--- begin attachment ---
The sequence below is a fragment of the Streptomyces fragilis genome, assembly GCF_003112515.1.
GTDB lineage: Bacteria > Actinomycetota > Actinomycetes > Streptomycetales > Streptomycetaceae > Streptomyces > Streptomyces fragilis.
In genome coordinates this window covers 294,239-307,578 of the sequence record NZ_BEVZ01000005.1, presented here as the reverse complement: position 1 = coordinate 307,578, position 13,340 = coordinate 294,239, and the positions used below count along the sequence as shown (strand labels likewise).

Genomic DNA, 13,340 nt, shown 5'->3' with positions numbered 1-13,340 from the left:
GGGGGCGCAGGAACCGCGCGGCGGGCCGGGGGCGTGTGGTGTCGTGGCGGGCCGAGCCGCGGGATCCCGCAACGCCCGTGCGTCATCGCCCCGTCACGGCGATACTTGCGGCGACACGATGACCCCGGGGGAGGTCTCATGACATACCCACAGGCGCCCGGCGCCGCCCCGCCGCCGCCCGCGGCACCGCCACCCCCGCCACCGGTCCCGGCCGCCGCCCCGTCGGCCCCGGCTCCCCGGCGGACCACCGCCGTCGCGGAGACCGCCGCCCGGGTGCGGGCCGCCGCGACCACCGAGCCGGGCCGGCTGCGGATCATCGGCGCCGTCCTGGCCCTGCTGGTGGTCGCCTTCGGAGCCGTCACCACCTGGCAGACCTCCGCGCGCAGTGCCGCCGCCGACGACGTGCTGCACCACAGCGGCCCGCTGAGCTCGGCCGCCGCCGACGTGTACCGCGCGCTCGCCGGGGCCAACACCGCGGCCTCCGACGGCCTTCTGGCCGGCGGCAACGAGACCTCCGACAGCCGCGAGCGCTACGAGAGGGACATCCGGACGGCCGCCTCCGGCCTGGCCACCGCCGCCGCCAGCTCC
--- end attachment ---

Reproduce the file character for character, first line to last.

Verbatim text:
The sequence below is a fragment of the Streptomyces fragilis genome, assembly GCF_003112515.1.
GTDB lineage: Bacteria > Actinomycetota > Actinomycetes > Streptomycetales > Streptomycetaceae > Streptomyces > Streptomyces fragilis.
In genome coordinates this window covers 294,239-307,578 of the sequence record NZ_BEVZ01000005.1, presented here as the reverse complement: position 1 = coordinate 307,578, position 13,340 = coordinate 294,239, and the positions used below count along the sequence as shown (strand labels likewise).

Genomic DNA, 13,340 nt, shown 5'->3' with positions numbered 1-13,340 from the left:
GGGGGCGCAGGAACCGCGCGGCGGGCCGGGGGCGTGTGGTGTCGTGGCGGGCCGAGCCGCGGGATCCCGCAACGCCCGTGCGTCATCGCCCCGTCACGGCGATACTTGCGGCGACACGATGACCCCGGGGGAGGTCTCATGACATACCCACAGGCGCCCGGCGCCGCCCCGCCGCCGCCCGCGGCACCGCCACCCCCGCCACCGGTCCCGGCCGCCGCCCCGTCGGCCCCGGCTCCCCGGCGGACCACCGCCGTCGCGGAGACCGCCGCCCGGGTGCGGGCCGCCGCGACCACCGAGCCGGGCCGGCTGCGGATCATCGGCGCCGTCCTGGCCCTGCTGGTGGTCGCCTTCGGAGCCGTCACCACCTGGCAGACCTCCGCGCGCAGTGCCGCCGCCGACGACGTGCTGCACCACAGCGGCCCGCTGAGCTCGGCCGCCGCCGACGTGTACCGCGCGCTCGCCGGGGCCAACACCGCGGCCTCCGACGGCCTTCTGGCCGGCGGCAACGAGACCTCCGACAGCCGCGAGCGCTACGAGAGGGACATCCGGACGGCCGCCTCCGGCCTGGCCACCGCCGCCGCCAGCTCC